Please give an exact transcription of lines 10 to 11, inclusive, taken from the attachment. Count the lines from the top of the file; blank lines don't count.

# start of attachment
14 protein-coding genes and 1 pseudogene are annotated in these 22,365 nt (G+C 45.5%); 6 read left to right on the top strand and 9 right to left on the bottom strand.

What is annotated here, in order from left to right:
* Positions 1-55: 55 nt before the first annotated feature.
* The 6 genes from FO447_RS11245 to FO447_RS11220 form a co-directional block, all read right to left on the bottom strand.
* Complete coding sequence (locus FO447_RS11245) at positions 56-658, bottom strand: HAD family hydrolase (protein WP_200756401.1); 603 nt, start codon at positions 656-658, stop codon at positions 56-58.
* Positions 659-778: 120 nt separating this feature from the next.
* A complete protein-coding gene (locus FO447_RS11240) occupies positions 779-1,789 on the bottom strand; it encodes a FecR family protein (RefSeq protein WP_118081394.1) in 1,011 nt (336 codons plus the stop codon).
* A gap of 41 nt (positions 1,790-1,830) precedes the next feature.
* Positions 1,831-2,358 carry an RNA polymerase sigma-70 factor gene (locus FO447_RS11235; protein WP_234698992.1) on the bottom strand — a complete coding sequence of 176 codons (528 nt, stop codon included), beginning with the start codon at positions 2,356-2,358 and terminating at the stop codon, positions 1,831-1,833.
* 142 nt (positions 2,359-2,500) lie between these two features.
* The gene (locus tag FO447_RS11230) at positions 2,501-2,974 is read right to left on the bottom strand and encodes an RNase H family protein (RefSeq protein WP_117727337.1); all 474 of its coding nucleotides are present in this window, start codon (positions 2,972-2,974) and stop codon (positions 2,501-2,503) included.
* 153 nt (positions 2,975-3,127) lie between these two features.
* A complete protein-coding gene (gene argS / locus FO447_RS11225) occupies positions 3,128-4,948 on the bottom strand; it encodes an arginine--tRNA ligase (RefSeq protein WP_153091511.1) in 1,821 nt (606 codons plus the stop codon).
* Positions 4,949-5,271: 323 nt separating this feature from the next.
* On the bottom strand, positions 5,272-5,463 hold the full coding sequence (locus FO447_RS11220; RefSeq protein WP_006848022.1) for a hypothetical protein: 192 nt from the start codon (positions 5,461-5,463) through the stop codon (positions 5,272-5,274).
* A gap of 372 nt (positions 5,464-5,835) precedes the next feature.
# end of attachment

* 142 nt (positions 2,359-2,500) lie between these two features.
* The gene (locus tag FO447_RS11230) at positions 2,501-2,974 is read right to left on the bottom strand and encodes an RNase H family protein (RefSeq protein WP_117727337.1); all 474 of its coding nucleotides are present in this window, start codon (positions 2,972-2,974) and stop codon (positions 2,501-2,503) included.